The department wants to relocate and rebuild Corpus’ aging Harbor Bridge, and with the city’s backing, the agency plans to put the new bridge and its freeway squarely between Hillcrest and Washington-Coles, which would cut the neighborhoods off from each other. Hillcrest has a history of paying the price of the city’s urbanization and industrialization; its residents believe their community has long been Corpus Christi’s sacrificial lamb. A nascent probe by the Federal Highway Administration suggests they may not be far off the mark. In April, the agency launched an investigation into whether TxDOT violated Hillcrest residents’ civil rights by selecting a route that would cleave the neighborhoods. The move came one month after two residents filed a civil rights complaint and just weeks before federal officials were expected to approve the project so it could enter the bidding and construction stages. Residents say they hope that the investigation’s findings will shield them from what they see as the city and state’s final blow against their community.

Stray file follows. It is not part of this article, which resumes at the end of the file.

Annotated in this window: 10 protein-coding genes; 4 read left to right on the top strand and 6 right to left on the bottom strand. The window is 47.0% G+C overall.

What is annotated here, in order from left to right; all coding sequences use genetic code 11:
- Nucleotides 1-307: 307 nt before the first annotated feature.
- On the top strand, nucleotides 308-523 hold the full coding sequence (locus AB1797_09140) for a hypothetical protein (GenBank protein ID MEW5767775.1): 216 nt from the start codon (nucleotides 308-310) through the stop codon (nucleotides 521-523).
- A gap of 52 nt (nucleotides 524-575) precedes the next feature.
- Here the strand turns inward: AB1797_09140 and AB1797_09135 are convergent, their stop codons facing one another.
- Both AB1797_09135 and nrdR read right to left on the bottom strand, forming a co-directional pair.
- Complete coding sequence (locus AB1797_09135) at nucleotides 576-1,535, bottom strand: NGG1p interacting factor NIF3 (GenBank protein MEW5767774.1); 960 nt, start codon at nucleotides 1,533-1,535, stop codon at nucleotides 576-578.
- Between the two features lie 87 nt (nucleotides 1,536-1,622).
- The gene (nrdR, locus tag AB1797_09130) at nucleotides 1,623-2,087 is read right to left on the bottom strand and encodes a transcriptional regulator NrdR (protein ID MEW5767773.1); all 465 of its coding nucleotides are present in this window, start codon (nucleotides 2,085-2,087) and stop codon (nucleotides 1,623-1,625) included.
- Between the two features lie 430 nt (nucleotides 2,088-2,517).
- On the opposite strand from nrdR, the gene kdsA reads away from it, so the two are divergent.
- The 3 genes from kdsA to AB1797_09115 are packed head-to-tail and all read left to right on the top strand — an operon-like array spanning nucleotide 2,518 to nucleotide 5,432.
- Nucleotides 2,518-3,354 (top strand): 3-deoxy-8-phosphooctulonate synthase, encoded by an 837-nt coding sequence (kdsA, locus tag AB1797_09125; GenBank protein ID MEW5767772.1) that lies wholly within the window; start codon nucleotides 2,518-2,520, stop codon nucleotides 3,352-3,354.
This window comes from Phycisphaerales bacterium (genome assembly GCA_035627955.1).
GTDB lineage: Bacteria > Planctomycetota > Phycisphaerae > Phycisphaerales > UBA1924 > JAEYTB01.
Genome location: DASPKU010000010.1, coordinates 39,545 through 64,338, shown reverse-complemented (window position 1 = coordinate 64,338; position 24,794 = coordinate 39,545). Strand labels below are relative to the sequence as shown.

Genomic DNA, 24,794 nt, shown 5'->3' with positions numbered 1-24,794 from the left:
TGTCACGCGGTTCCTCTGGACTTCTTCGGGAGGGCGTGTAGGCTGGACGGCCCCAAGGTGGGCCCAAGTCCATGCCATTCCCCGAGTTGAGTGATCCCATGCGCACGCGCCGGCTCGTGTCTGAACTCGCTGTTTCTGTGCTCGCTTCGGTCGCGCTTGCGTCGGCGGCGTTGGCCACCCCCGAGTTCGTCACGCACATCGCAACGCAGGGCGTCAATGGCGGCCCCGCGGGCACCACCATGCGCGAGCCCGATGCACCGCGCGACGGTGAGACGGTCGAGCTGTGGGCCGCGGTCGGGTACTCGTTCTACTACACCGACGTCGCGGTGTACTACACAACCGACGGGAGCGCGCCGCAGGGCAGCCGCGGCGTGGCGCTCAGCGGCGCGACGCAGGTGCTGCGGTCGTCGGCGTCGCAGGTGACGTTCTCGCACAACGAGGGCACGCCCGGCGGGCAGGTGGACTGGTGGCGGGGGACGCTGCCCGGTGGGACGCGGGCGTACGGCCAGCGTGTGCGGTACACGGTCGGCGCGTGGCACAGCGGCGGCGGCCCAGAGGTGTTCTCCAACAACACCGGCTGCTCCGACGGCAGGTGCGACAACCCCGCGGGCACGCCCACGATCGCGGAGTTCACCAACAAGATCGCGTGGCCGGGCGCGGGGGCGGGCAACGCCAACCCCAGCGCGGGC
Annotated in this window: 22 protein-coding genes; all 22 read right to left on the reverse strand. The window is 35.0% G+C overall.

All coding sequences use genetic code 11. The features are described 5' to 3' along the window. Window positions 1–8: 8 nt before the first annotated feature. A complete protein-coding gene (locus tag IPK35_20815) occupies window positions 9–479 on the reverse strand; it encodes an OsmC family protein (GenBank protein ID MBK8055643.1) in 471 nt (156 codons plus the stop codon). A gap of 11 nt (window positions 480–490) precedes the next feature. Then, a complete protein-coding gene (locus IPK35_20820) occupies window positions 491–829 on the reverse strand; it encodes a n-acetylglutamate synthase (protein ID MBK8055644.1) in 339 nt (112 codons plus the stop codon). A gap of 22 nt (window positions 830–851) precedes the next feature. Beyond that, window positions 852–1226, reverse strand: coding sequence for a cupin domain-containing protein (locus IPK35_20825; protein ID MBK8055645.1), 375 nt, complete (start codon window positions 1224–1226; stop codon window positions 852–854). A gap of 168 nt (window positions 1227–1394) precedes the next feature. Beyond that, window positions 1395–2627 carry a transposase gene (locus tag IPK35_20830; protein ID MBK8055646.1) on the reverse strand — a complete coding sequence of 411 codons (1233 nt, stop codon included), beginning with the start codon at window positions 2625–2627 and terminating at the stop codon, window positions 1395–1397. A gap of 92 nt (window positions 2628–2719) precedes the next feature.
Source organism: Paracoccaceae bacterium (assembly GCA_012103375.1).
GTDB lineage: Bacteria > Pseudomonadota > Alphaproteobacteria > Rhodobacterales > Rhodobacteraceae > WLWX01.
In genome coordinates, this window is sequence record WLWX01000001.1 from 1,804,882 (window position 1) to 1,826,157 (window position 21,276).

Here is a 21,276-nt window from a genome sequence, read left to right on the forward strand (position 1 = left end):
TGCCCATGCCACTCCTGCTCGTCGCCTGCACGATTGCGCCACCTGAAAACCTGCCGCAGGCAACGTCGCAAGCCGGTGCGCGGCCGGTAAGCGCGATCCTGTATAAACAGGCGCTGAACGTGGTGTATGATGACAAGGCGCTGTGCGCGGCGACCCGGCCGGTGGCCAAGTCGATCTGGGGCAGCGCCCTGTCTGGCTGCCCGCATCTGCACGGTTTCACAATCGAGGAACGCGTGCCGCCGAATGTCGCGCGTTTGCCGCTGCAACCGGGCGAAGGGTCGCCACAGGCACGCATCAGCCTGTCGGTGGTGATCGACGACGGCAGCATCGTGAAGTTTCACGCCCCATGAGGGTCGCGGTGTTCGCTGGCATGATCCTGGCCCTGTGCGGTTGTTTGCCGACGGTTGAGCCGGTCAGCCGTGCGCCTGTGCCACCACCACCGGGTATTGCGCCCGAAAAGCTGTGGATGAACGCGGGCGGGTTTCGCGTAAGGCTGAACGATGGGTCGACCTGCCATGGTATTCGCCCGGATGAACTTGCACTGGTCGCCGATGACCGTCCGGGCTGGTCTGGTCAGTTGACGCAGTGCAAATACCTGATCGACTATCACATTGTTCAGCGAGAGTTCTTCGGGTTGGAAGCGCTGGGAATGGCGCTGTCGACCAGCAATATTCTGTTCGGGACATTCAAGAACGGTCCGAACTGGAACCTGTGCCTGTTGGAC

This is not the first time Hillcrest residents have fought their city on the basis of discrimination, and their battles with neighboring energy companies have been the subject of previous Observer investigations. We’ve reported on claims of lethal health hazards endured by residents who live near the refineries, and last year I wrote about the disappointment in Hillcrest when a federal judge determined that Citgo’s Corpus refinery didn’t owe compensation for medical expenses or relocation costs.